Encrypted IM project, Cryptocat, looks to mobile this year

Several improvements are in the works for the encrypted instant messaging application

Cryptocat, a project building an instant messaging platform that provides more privacy and security for activists, plans a host of improvements this year, including developing an application for mobile devices.

An open-source program, Cryptocat is the brainstorm of Nadim Kobeissi, who launched the project in his spare time between his studies at Concordia University in Montreal. It fell under a fair amount of criticism last year, not for its intent but skepticism over the technical challenge of building an encrypted instant messaging product that would be impervious to spying.

The somewhat negative attention did increase awareness of Cryptocat, which has gained momentum and laid out a roadmap for development this year.

Kobeissi wrote in a report outlining Cryptocat's goals that while the project does not use in-depth methods to track usage due to privacy reasons, as many as 8,000 people were using the application daily in December.

"Cryptocat is being built so that anyone can chat on the Internet without being surveilled, even if they're not a computer scientist," Kobeissi wrote.

In May, Cryptocat plans to release mobile applications for the iPhone and Android mobile platforms. The applications will allow multiple people to chat at the same time and also have push notifications and message delivery confirmation amongst other features, Kobeissi wrote. The project also expects to begin testing Cryptocat on Mozilla's Firefox operating system for mobile phones later this year.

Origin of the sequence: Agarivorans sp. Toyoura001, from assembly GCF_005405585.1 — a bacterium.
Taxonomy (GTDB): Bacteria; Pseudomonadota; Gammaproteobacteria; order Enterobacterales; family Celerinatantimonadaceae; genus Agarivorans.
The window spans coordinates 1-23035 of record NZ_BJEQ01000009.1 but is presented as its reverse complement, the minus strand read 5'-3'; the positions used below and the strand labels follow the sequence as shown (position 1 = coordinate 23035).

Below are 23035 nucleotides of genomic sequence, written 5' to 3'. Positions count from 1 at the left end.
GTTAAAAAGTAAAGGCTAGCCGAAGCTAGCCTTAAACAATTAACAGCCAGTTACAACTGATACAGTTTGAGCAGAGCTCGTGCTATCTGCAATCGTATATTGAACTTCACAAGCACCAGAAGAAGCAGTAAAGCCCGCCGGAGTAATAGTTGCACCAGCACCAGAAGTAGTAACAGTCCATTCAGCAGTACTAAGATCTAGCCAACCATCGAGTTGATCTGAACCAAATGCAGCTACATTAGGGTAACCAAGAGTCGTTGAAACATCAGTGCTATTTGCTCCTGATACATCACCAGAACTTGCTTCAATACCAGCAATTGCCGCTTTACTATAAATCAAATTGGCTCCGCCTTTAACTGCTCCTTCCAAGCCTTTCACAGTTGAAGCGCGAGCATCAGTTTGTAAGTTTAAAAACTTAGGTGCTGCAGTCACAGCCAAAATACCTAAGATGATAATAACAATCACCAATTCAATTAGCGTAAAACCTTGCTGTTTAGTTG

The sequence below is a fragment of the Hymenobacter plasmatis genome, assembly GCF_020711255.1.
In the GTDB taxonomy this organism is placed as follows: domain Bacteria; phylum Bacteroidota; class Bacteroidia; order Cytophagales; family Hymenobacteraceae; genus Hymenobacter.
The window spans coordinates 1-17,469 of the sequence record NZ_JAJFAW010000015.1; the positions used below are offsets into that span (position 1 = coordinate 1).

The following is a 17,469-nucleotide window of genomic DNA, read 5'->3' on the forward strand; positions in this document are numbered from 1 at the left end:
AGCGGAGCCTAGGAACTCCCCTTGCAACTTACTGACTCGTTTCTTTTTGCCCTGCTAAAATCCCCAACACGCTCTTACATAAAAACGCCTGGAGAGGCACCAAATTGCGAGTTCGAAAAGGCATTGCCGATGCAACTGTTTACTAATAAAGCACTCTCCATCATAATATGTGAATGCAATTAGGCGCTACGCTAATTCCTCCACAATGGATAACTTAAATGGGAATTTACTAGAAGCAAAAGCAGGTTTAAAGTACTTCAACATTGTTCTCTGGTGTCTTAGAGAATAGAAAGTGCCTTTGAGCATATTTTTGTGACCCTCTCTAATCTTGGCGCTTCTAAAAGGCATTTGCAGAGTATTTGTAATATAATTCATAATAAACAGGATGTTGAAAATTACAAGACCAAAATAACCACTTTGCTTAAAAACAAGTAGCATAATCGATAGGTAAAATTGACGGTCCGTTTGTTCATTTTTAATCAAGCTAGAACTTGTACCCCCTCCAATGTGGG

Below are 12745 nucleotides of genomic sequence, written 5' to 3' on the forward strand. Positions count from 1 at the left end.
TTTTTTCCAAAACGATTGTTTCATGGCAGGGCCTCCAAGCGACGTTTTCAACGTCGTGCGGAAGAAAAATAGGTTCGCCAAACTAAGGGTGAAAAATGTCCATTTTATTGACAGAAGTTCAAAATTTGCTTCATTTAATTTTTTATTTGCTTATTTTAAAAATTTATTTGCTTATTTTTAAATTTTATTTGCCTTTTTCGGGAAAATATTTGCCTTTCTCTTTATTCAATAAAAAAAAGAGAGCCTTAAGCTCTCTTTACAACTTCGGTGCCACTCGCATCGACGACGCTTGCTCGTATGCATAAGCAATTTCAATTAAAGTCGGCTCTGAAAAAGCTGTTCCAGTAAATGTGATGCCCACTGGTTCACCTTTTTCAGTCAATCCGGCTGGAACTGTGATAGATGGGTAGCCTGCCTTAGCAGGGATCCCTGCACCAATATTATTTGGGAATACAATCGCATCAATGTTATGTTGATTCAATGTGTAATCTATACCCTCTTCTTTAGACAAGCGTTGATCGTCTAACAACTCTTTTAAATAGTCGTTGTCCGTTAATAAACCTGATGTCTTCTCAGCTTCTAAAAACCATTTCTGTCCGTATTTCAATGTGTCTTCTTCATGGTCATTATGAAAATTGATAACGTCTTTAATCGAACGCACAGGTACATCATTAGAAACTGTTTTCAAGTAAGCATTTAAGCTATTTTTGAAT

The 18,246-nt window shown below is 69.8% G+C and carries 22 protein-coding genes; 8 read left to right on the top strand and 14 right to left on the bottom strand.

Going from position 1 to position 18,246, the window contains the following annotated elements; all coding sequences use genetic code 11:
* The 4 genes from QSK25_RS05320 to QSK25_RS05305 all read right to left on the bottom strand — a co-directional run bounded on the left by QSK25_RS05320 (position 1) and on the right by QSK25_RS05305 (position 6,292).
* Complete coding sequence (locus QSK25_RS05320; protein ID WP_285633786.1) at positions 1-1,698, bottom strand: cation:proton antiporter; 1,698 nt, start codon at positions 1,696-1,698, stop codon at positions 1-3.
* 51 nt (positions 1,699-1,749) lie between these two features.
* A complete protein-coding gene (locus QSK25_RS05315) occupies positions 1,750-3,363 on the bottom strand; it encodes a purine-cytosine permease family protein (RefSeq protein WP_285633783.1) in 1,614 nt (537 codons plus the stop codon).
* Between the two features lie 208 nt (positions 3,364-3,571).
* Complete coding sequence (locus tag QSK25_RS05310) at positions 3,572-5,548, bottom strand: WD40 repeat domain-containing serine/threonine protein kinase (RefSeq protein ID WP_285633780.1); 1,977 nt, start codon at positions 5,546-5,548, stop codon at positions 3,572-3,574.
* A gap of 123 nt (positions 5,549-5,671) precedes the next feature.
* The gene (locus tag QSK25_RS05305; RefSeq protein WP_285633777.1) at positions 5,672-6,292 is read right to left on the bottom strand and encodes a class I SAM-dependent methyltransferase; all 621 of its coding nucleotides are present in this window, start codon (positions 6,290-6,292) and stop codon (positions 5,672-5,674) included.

Also on the technical side, Cryptocat would like to employ the so-called "Socialist Millionaire Protocol" (SMP) within the application, which is a way for two people to confirm each other's identity. Cryptocat currently uses public key fingerprints.

Kobeissi wrote Cryptocat would also like to implement permanent storage of encryption keys. The application now does not store keys on the client side, so those keys must be regenerated, which is a time-consuming process that also requires users to authenticate themselves again.

Cryptocat is translated into 32 languages, including obscure ones such as Tibetan, which is unpaid work that sometimes results in unreliable translations. Kobeissi wrote that they'd like to establish a translation fund to ensure that translations are reliable and on-time with coming product releases.

Other goals include developing a "field guide" for new users in order to train the target audience for the application, such as journalists and human rights workers, as well as create a field training program. Cryptocat notably does not have a privacy policy yet, either, so "formulating and publishing a legally valid privacy policy is necessary," Kobeissi wrote.

Cryptocat received about US$100,000 in funding last year, with 95 percent coming from Radio Free Asia's Open Technology Fund and the remainder from Open Internet Tools Project, which supports various open-source secure communications projects.

"We are infinitely thankful for the serious and necessary support our sponsors have given us," Kobeissi wrote.

Send news tips and comments to jeremy_kirk@idg.com. Follow me on Twitter: @jeremy_kirk

Insider: How the basic tech behind the Internet works
Join the discussion
Be the first to comment on this article. Our Commenting Policies